By Adedayo Akinwale ín Abuja
The House of Representatives has called on the federal government to provide equipment for kidney dialysis centres at subsidised rates in all federal government health facilities in the country.
It also mandated its Committees on Health Institutions and Healthcare Services to liaise with relevant stakeholders with a view to ensuring that provisions are made in the supplementary budget for the establishment of fully equipped kidney dialysis centres across the country.
The decision of the House was sequel to the adoption of a motion moved at plenary Tuesday by Hon. Zannah Usman.
He said reports has it that the disease affects 20 per cent of Nigerians and can be linked to the rising cases of high blood pressure among the populace, high cost of treatment and absence of functional dialysis machines at various kidney treatment centres which are hampering the management of the disease.
The lawmaker noted that kidney disease is usually caused by diabetes, high blood pressure and other disorders, stressing that as an emerging global public health problem, if left untreated, could result to renal disease which would necessitate dialysis or kidney transplant.
Usman expressed concern that the disease has contributed to the nation’s rising mortality rate, as patients are unable to either afford the cost of treatment or access to the facilities which are fraught with enormous challenges such as inadequate funding, shortage of specialists, poor health promotion strategies and obsolete equipment.
He also expressed worry that most communities do not have a primary health centre, thus making it difficult to identify a large pool of people with kidney disease and those at risk of developing the disease and where the facility exists, there may not be doctors and other health professionals to effectively man the centre.
The lawmaker also expressed worry that in the northern part of the country, the major cause of death among kidney disease patients is the cost of consumables, which is making dialysis unaffordable and discouraging patients from seeking timely intervention.
The House therefore urged “the federal government to establish more fully equipped kidney dialysis centres in health facilities across the nation, employ qualified personnel to manage the centres and subsidise treatments for kidney disease patients in order to encourage them to seek early intervention, thus saving lives”.
Meanwhile, following the cholera outbreak in over 10 communities in Andoni/Opobo/Nkoro federal constituency, the House has called on the Ministry of Health and Nigeria Centre for Disease Control (NCDC) to immediately deploy health workers in the communities to address the outbreak and control further spread.
The decision of the House followed the adoption of a motion of urgent national importance moved at plenary Tuesday by Hon. Awaji-Inombek Abiante.
He said that the affected communities included: Ngo, Ayarna Ekede, Oyoroto, Ilotomobi, Samanga, Unyeada, Afradighi and Ataba, with 65 cases and 11 deaths recorded so far, adding that the epidemic is spreading to other villages and neighbouring communities.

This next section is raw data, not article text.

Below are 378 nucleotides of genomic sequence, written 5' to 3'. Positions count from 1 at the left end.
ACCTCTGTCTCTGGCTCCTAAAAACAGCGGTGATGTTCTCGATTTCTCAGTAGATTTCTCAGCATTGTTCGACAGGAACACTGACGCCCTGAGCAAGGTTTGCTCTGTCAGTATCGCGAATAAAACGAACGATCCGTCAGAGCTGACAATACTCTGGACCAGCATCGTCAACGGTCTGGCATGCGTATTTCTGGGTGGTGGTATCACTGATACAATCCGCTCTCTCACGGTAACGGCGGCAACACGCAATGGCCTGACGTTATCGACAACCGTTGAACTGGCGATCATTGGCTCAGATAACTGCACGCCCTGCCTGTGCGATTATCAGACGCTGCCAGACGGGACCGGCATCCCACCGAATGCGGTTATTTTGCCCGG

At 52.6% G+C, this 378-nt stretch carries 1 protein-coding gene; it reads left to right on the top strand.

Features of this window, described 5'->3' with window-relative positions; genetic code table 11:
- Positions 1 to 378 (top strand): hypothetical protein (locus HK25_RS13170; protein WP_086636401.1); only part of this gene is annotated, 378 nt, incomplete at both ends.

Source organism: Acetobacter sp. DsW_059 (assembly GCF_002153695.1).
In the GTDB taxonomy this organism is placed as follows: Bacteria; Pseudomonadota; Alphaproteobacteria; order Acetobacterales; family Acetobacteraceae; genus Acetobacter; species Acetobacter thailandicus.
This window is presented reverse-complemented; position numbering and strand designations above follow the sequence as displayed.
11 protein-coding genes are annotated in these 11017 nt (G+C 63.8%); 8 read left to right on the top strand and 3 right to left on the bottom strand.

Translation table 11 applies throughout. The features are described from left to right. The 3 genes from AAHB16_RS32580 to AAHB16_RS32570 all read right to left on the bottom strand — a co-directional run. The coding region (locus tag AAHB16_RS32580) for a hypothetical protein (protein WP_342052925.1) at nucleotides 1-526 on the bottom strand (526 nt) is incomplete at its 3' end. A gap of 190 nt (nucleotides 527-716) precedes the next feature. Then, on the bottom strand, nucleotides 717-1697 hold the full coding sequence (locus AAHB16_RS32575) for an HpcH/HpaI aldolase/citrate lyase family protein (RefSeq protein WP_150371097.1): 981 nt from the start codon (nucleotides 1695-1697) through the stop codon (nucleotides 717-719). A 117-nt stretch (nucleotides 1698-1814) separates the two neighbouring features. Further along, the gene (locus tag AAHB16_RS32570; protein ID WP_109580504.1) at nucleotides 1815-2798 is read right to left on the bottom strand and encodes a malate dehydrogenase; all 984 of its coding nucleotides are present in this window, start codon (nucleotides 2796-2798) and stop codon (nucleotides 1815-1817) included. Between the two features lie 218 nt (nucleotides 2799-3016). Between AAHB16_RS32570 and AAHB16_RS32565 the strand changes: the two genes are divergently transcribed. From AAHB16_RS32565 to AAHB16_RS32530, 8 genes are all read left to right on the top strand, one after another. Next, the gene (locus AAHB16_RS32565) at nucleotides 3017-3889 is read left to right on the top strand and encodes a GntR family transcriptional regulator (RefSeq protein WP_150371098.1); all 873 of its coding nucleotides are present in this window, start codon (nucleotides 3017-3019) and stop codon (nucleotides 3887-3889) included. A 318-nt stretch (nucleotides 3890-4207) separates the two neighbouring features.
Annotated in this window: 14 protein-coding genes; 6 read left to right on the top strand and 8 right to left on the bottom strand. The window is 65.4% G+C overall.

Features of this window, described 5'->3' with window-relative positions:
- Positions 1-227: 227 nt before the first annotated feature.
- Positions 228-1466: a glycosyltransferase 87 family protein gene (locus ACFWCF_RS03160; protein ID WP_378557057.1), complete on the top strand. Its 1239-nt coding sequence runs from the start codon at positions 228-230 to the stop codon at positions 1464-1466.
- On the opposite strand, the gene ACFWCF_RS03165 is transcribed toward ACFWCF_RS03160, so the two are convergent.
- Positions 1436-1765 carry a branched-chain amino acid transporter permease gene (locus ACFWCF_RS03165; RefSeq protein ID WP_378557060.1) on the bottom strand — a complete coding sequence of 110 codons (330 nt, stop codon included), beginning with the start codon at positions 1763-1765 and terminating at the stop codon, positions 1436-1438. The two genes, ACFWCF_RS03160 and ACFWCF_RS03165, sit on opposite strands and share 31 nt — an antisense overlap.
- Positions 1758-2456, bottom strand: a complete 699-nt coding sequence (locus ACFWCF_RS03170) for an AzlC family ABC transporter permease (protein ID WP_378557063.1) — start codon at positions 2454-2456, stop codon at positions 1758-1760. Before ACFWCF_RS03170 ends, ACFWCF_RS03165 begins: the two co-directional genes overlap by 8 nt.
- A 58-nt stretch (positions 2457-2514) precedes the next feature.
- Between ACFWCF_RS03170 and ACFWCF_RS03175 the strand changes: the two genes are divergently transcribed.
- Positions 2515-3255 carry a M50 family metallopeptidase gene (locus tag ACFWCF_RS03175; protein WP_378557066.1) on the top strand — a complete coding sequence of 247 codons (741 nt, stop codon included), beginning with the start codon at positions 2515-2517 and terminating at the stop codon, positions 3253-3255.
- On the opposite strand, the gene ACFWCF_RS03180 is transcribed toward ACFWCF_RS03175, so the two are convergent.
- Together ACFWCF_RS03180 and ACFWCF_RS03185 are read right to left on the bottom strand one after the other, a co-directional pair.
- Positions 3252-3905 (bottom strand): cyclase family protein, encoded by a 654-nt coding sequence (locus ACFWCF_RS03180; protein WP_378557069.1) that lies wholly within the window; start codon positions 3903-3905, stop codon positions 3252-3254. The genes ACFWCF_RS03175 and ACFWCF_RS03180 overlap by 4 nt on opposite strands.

He said the Ministry of Health reported 37,289 cases and 1,434 deaths between January and October 2010, while a total of 22,797 cases of cholera with 728 deaths and case-fatality rate of 3.2 per cent were recorded in 2011.
The lawmaker noted that outbreaks were also recorded in 2018 with the NCDC reporting 42,466 suspected cases including 830 deaths with a case fatality rate of 1.95 per cent from 20 out of 36 states from the beginning of 2018 to October 2018.
He stressed that cholera as an acute diarrheal disease can kill within hours if untreated, noting that the disease is found and spread in places where water supplies aren’t treated properly and sanitation or toilet systems are poor.
Abiante expressed concern that if not checked, it could result in another fatal outbreak leading to loss of lives and hardships in the communities and persons living in these communities.
The House therefore urged the Ministry of Water Resources to urgently put machinery in motion to provide clean and potable water in the affected communities.
Similarly, the House has decried the massive brain drain in the health sector in recent years, saying that many medical doctors and other health professionals have been leaving Nigeria for other countries in search of better living conditions.
To this end, it mandated its Committees on Healthcare Services and Health Institutions to investigate the problem of brain drain in the health sector and make recommendations on measures to curtail the trend.
The House resolution followed the adoption of a motion moved by Hon. Emmanuel Ukpong-Udo, who lamented that the migration of health professionals has adverse effects on the healthcare system of the nation as it costs it much more than the benefits it derives from remittances by those diaspora professionals.
He noted that in 2019, only 3.6 per cent of the annual budget of N8.8 million was allocated to the health sector.
He expressed concern that medical doctors and other health professionals are frustrated as lack of investments in the health sector, paucity of equipment and frequent strikes prevent them from doing their job to the best of their abilities.